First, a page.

With Mammal March Madness happening this month, I’ve been seeing a lot of common names for mammalian species in my Twitter feed and this year in particular two of the divisions are based directly on common names: Adjective mammals (e.g. Spectacled bear, pouched rat, clouded leopard, etc. ) and Two Animals One Mammal (e.g. bearcat, tiger quoll, hog badger, etc.). I recently had to figure out how to do text analysis for another project (in which I counted the most frequently-used words in the titles of hundreds of papers), so I wondered if I could apply the same analysis code to the common names for mammals (turns out I could).
This post has two parts: Part One is a straightforward text analysis of word frequency, and Part Two is a nifty approach to quantifying name lengths.
Part 1: What are the most frequent words in the common names of thousands of mammalian species?
I’m doing this post for common names in English because these made for the largest dataset. Personally, I rarely use common names and we don’t really have nearly as many in Spanish - although some of the ones we have are pretty cool (e.g. tlacuachín, chungungo, and viejo de monte).
For this post we’ll use the tidytext R package and a massive list of common names for mammals that’s available thanks to the IUCN Red List assessments. All the code here should be fully reproducible, although you will probably need to install various packages first.
Once we download the IUCN data that we had from another post we use unnest_tokens() to split up the common names and end up with a row for every token (in this case words). With the words in this long format, we can easily quantify them using count(). Pretty cool and pretty simple.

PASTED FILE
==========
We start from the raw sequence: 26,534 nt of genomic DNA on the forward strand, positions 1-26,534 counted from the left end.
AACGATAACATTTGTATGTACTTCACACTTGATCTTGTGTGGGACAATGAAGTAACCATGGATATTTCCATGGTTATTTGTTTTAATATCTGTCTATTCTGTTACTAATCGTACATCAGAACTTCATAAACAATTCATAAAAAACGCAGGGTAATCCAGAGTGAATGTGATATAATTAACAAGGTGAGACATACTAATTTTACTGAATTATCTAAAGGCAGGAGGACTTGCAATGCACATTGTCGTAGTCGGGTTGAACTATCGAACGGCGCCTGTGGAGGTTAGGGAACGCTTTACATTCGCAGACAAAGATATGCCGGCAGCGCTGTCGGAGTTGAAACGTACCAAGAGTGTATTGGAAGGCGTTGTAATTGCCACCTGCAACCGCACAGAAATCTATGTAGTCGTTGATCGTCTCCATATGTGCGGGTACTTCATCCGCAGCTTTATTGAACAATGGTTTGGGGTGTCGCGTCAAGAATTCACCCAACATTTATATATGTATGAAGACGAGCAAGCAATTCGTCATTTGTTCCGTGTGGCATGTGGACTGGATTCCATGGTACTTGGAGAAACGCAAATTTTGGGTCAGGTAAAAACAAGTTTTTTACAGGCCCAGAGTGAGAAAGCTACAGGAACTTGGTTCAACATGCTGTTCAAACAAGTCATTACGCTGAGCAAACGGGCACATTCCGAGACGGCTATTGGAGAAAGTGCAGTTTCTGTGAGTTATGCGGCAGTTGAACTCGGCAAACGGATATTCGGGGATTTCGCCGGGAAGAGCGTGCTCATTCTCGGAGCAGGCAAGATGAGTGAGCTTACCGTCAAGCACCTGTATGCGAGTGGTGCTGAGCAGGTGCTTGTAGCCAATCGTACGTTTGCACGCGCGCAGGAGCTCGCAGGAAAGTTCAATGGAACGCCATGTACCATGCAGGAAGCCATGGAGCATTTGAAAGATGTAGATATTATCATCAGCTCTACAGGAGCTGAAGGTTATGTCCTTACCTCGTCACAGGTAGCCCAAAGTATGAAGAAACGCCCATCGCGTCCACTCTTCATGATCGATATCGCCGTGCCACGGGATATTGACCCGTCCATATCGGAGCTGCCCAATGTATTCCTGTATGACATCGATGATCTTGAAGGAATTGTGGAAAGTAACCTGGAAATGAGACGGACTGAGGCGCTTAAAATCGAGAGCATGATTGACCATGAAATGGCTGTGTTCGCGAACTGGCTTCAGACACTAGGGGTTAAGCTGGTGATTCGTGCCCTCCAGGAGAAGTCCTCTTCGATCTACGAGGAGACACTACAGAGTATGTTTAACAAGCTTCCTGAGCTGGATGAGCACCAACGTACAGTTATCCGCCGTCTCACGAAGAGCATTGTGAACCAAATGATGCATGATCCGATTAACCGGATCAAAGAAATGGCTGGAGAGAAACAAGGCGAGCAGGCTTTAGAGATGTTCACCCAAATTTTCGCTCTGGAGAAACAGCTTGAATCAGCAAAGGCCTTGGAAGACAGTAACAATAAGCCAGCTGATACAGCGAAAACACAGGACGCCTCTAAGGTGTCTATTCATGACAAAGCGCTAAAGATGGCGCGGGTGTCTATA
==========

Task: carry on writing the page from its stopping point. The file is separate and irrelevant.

I chose an arbitrary number of 20 top words to plot, using ggalt and hrbrthemes to make crisp and minimalist lollipop charts.
Unsurprisingly, the top words for all orders reflect the names of the most diverse groups (rodents, bats, shrews and primates)
To gain more insight, we can join the list of top words with the Parts of speech data frame that comes with tidytext. This dataset contains hundreds of thousands of English words from the Moby Project by Grady Ward, with each one tagged as “Noun”, “Adverb”, “Adjective”, or “Verb”, among other options. For some of the top terms there were multiple matches (for example: “flying” as an adjective, a noun, and a verb) but we can keep the first match using slice(). I also fixed up missing or mismatched terms manually using case_when().
I wrote a function to get the top n words, mainly as a way to document how non-standard evaluation works for unnest_tokens_ because I couldn’t find anything in the help files. Hint: it takes the arguments as character vectors.
Among the top 20 words and ordered by frequency:
Nouns outnumbered adjectives (55 vs 45%).
Tails, noses, and ears are the most common features used to describe species.
White, red, and black are the most common colors used to describe species.
Long, flying, and lesser are the most common descriptors of different attributes or animals.
Even when expanding to the top 50 words, people’s last names did not make it into the list and the only place name is “African” at number 41. I kept looking and “Thomas’s” appears in a 10-way tie at number 125, with 33 species that include “Thomas’s” in their common name (e.g. Thomas’s Shrew Tenrec Microgale thomasi and Thomas’s Giant Deer Mouse Megadontomys thomasi). This is mainly because so many species have been named in dedication to British zoologist Oldfield Thomas.